Experiencing the Baja 1000
For the world’s off-roading community mid-November in Mexico is the time and place for the one and only Baja 1000, undoubtedly one of the greatest motorsport events in the world.
At nearly 50 years old it’s also one of the oldest and there are people who race here who grew up on their grandfathers stories of dust, glory and heartbreak. Some 250 teams have gathered in Ensensada with their service rigs, pre-runners ready for the 48th running.
There's nothing intrinsically too tough about any particular section of the course (although I say that coming from a background of winch-challenges and now ULTRA4) but it goes on relentlessly, jump after ditch after washout after silt bed for over 800 miles! And that's before you include all the booby-traps the kindly locals have dug into the track.
It starts in the bright midday desert sun but goes deep into the twilight... then all through the night and the top guys in their million-dollar Trophy Trucks and unlimited Class 1s will finish somewhere towards the next evening. All of the 31 classes have 33 hours to finish.
I’ve been press a couple of times, in 2011 with the Desert Assassins and last year riding with Rob MacCahren as he cruised down to La Paz to take a popular victory, but for 2015 I won’t be just standing by the track, camera in hand; I have the amazing opportunity to actually race!
Behind all the purpose built desert racers and bewildering assortment of cool race cars are the Class 11 Bugs, standard pre 1973 VWs that clatter and bang their way around the course behind everyone else. A long way behind everyone else! These were the cars that were in the very first races in the late 60s… and the ones that made people think they needed to build something else that would actually make it through the course. Desert Dingos are the team I am co-driving for. Sponsored by Mad Media, a company I work for, the 1107 car is stripped out, has a safety cage and a set of amazing lights, but all similarities to a race car end there. It has a 1.6l air-cooled engine that puts out a scant 75bhp, standard 4-speed gearbox, suspension that would make a go-cart feel like a Jeep and enough love and guts put into it that nothing is impossible.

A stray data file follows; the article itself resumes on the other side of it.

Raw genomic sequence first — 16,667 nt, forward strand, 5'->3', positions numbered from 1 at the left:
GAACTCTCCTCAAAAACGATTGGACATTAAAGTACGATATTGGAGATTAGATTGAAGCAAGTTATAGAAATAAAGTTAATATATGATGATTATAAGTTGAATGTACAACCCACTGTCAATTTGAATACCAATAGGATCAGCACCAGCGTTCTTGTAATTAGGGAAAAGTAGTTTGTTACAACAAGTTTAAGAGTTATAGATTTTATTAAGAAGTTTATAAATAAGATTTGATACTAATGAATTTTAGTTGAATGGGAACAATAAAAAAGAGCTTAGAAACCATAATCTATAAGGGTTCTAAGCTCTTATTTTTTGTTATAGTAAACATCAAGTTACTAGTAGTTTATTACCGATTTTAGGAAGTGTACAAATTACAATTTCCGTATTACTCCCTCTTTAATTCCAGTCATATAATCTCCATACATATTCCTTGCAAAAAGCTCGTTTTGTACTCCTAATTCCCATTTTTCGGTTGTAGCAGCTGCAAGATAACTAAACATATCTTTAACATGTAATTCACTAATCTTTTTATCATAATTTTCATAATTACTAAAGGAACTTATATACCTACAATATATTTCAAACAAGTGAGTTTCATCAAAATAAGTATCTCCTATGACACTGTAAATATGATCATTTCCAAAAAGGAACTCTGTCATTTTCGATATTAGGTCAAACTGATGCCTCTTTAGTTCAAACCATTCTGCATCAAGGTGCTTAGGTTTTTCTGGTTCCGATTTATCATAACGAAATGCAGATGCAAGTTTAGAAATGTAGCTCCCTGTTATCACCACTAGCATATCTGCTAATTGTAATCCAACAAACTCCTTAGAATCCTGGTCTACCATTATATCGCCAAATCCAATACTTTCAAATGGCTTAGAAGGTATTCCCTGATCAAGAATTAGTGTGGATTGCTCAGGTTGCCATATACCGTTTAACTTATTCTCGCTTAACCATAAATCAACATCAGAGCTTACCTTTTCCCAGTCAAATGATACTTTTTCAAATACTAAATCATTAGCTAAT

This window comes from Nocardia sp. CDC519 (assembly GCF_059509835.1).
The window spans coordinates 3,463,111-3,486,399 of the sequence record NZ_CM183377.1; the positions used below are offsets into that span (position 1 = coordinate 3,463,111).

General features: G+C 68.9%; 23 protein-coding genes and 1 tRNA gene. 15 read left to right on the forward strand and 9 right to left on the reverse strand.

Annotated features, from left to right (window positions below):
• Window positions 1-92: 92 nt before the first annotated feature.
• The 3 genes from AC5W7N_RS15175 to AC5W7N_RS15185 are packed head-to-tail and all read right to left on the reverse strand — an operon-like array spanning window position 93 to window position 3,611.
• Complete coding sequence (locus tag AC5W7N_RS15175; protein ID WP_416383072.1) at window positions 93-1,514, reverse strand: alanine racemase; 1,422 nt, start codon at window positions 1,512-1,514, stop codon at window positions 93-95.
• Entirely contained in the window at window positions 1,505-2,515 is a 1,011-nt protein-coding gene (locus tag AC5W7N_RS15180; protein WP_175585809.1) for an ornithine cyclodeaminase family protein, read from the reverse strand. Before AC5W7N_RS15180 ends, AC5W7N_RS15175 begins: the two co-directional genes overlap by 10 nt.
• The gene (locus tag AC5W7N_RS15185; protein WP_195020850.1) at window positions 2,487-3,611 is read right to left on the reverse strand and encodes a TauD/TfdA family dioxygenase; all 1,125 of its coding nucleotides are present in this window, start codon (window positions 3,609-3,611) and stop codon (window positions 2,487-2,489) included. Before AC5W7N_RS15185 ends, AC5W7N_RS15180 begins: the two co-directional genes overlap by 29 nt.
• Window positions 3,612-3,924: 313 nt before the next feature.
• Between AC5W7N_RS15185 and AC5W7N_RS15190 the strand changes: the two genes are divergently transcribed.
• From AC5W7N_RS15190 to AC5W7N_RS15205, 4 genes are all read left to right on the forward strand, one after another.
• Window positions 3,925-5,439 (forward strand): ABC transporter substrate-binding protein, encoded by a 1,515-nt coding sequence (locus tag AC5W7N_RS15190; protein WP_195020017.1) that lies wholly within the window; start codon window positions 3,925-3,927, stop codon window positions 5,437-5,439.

It started off matt black but after a trip to a local orphanage last night it’s now covered in dozens of tiny handprints and as JT Taylor (thanks for the racesuit!) pointed out, the poked, the golf ball surface might give us an aerodynamic advantage at speed compared to our pristine-bodied rivals. It’s not an intentional modification though, it’s just because the car has been rolled and crashed so many times.
For the Class 11s the race is not about speed and handling though, it’s getting to the finish… and that’s a long, long way. We’ve just got through contingency (scrutineering in the Queen’s English (Don’t ask me about blowing trannys)) and went through so quickly that we left Robby Gordon in his Speed Energy truck standing. We’re not too confident of repeating that feat again tomorrow… but if we see the finish line the day after that we’ll be some happy Dingos!
Follow us (HERE) where we’ll be uploading updates as and when we can.
And I’ll have the full report of what we managed to get up to in a few days.
Previewing the 2015 Baja 1000
Overcoming Baja adversity in 1970 VW Beetle